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1. Non-Standard Characters

In the majority of cases, Unicode already copes for most characters that scholars need. However, there are some particular medieval abbreviations, and other uncommon glyphs which have yet to make it into Unicode. Moreover, sometimes you may wish to record palaeographic variants in a single character in order to facillitate scribal identification. (Double-compartment versus single-comparment 'a' for example.)

Since this is uncommon in the majority of text encoding, but a necessary component for those who need it, the TEI deals with this by having another optional module 'Gaiji'.

1.1. Characters come in all different fonts

1.2. Characters in TEI: Unicode

  • Unicode is the only supported character encoding schema. This means that entities for characters are deprecated, and the recommended daily use is for UTF-8 encoded text, as in
    <persName xml:lang="el-grc">Φλ. Θάλλος</persName>
  • There is a clean mechanism to use non-Unicode characters
  • all appropriate text content models are set to allow a mixture of CDATA and <g> (where <g> is a reference to a non-Unicode character)
  • all elements have an attribute xml:lang to record the language used
  • there are no places where an attribute is used to hold pure text

1.3. Non-Unicode characters

If you wish to encode characters, or specific glyphs, which do not appear in Unicode:
  1. define them in a series of <charDesc> elements, inside <encodingDesc> in the TEI header
  2. refer to them using using the <g> element in the body of your text
Inside <charDesc>:
  • the <char> element defines a character which is not available in the current document character set
  • the <glyph> element annotates an existing character (usually providing a glyph that shows how a character appeared in the original document)

1.4. 'Gaiji' Module Elements

  • The TEI Gaiji module includes:
    • <charDecl> (declaration about nonstandard characters and glyphs)
    • <char> (descriptive information about a character)
    • <charName> (name of the character)
    • <charProp> (some property of the character)
    • <g> (represents a non-standard character or glyph)
    • <glyph> (descriptive information about a glyph)
    • <glyphName> (name of the glyph)
    • <localName> (locally defined name for a property)
    • <unicodeName> (name of a registered Unicode normative property)
    • <value> (single value for some property or attribute)
    • <mapping> (one or more characters related to the current character or glyph)
    You can also use <graphic> to provide a picture of your character or glyph.

1.5. <charDecl> Example

<charDecl>
 <glyph xml:id="z103">
  <glyphName>LATIN LETTER Z WITH TWO STROKES</glyphName>
  <mapping type="standardized">Z</mapping>
  <mapping type="PUA">U+E304</mapping>
 </glyph>
</charDecl>

1.6. Another <charDecl> Example

<charDecl>
 <glyph xml:id="r1">
  <glyphName>LATIN SMALL LETTER R WITH ONE FUNNY STROKE</glyphName>
  <charProp>
   <localName>entity</localName>
   <value>r1</value>
  </charProp>
  <graphic url="r1img.png"/>
 </glyph>
 <glyph xml:id="r2">
  <glyphName>LATIN SMALL LETTER R WITH TWO FUNNY STROKES</glyphName>
  <charProp>
   <localName>entity</localName>
   <value>r2</value>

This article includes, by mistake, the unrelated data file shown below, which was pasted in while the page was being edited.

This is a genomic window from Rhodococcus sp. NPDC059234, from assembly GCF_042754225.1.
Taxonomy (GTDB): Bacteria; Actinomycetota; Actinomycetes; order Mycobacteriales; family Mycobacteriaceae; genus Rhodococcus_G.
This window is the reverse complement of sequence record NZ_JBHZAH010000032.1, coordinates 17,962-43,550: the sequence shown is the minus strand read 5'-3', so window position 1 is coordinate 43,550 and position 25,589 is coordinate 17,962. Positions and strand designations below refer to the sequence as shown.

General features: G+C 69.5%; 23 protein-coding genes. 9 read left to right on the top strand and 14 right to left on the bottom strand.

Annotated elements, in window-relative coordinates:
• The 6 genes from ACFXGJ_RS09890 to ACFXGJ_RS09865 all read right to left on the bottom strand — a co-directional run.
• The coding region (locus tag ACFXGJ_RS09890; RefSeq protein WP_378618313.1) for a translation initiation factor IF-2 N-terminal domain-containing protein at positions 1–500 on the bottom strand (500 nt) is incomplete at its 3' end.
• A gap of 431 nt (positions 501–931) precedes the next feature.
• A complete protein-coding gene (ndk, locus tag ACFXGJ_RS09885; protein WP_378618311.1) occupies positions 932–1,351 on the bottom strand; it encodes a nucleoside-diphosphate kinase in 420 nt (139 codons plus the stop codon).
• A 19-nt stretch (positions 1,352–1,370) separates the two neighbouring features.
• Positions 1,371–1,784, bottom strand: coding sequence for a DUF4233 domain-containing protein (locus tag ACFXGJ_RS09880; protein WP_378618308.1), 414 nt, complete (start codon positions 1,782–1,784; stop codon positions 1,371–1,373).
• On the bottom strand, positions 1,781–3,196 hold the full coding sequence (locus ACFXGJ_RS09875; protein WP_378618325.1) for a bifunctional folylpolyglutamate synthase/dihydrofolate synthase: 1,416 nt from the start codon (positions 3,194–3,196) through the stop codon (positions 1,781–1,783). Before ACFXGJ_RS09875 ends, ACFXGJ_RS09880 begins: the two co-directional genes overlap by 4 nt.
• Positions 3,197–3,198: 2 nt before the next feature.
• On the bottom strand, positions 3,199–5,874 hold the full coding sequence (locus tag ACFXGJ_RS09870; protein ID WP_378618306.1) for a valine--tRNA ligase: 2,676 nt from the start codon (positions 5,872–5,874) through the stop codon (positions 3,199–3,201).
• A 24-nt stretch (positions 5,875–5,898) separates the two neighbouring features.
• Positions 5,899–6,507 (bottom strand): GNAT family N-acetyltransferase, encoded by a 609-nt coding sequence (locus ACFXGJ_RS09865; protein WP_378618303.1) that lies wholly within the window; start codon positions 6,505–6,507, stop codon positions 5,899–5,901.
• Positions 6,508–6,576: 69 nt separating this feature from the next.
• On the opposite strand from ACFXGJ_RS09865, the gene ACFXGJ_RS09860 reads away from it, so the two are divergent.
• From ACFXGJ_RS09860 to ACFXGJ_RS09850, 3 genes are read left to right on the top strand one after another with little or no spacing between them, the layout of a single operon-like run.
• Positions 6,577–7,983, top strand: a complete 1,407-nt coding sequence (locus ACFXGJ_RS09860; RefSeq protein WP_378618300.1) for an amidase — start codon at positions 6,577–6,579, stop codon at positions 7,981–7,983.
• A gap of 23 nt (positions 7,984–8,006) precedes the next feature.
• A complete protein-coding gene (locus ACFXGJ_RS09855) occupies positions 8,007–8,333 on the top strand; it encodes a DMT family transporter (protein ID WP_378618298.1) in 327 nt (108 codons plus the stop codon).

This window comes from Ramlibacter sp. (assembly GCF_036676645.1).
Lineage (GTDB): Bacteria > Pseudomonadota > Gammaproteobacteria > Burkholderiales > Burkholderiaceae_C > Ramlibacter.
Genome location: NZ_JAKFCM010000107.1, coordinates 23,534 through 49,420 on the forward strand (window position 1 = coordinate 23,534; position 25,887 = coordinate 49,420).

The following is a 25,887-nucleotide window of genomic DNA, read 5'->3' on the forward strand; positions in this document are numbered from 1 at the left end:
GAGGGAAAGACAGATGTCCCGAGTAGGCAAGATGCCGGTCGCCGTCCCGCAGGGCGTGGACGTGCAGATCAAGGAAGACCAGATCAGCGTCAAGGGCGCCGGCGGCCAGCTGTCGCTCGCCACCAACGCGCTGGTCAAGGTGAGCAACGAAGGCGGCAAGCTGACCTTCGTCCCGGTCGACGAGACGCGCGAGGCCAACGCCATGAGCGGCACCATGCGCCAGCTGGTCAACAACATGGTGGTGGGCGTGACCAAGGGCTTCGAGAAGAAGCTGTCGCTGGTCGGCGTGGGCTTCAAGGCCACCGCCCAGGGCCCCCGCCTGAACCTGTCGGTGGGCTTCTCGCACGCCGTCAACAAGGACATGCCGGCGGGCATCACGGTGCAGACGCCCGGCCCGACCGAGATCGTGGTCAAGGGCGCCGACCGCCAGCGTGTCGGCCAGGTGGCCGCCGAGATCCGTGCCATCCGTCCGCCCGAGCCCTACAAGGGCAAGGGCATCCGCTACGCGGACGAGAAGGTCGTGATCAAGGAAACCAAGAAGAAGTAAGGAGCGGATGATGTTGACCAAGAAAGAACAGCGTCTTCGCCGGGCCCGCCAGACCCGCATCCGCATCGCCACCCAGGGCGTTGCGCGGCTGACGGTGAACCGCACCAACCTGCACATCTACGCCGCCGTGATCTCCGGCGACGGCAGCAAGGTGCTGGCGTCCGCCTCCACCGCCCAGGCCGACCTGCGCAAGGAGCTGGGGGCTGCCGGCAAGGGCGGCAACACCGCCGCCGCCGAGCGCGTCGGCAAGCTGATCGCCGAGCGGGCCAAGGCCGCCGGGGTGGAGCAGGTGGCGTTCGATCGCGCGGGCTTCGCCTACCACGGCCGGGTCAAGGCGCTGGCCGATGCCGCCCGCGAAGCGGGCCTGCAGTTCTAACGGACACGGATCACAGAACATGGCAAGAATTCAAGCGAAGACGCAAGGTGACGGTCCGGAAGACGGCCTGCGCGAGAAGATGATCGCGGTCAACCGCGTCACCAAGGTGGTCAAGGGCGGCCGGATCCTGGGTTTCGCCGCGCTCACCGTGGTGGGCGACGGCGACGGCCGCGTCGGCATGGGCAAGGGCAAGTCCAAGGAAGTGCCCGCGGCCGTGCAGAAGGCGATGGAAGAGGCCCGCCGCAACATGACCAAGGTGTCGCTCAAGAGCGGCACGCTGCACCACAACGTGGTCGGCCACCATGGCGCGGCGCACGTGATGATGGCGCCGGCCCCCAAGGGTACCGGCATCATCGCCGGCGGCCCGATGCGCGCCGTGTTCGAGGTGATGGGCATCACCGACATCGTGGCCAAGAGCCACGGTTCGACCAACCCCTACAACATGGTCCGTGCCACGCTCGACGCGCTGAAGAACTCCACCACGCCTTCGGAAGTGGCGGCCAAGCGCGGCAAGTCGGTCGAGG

</charProp>
  <graphic url="r2img.png"/>
 </glyph>
</charDecl>

1.7. Referencing Character Declarations

One references the character declarations and glyphs by pointing to their xml:id attribute with a ref attribute on the <g> element:
<p>Wo<g ref="#r1">r</g>ds in this
manusc<g ref="#r2">r</g>ipt are sometimes
written in a funny way.</p>

2. Defining a character

A new character can assigned to a position in the Unicode Private Use Area (PUA), and also described in terms of Unicode combining characters:
<charDecl>
 <char xml:id="ydotacute">
  <charName>LATIN SMALL LETTER Y WITH DOT ABOVE AND ACUTE</charName>
  <charProp>
   <localName>entity</localName>
   <value>ydotacute</value>
  </charProp>
  <mapping type="composed">#x0079;#x0307;#x0301;</mapping>
  <mapping type="PUA">U+E0A4</mapping>
 </char>
</charDecl>

3. Defining a local glyph

A new glyph variant can also be assigned to a position in the Unicode Private Use Area (PUA) and provide standardized form as a fallback:
<charDecl>
 <glyph xml:id="z103">
  <glyphName>LATIN LETTER Z WITH TWO STROKES</glyphName>
  <mapping type="standardized">Z</mapping>
  <mapping type="PUA">U+E304</mapping>
 </glyph>
</charDecl>
This can now be referred to using the <g> element, as in
<g ref="#z103"/>

4. Examples

<p> ... <g ref="#Filig">Fi</g>lthy riches...</p>
<!-- in the charDecl -->
<glyph xml:id="Filig">
 <glyphName>LATIN UPPER F AND LATIN LOWER I LIGATURE</glyphName>
 <graphic url="Filig.png"/>
</glyph>

5. More use of <g>

It is also possible to override what appears in the text by using markup like this
<g ref="#z103">z</g>
where the content of the <g> element can be used immediately without any lookup.

Note the likelihood that few pieces of TEI-processing software will have implemented support for the <charDecl> / <g> markup yet.

6. PUA: Private Use Area

The developers of the Unicode Standard have set aside an area of the codespace for the private use of software vendors, user groups, or individuals. As of this writing (Unicode 5.0), there are around 137,000 code points available in this area, which should be enough for most needs. No code point assignments will be made to this area by standard bodies and only some very basic default properties have been assigned (which may be overwritten where necessary by the mechanism outlined in this chapter). Therefore, unlike all other code points defined by the Unicode Standard, PUA code points should not be used directly in documents intended for blind interchange.



James Cummings. Date: April 2009
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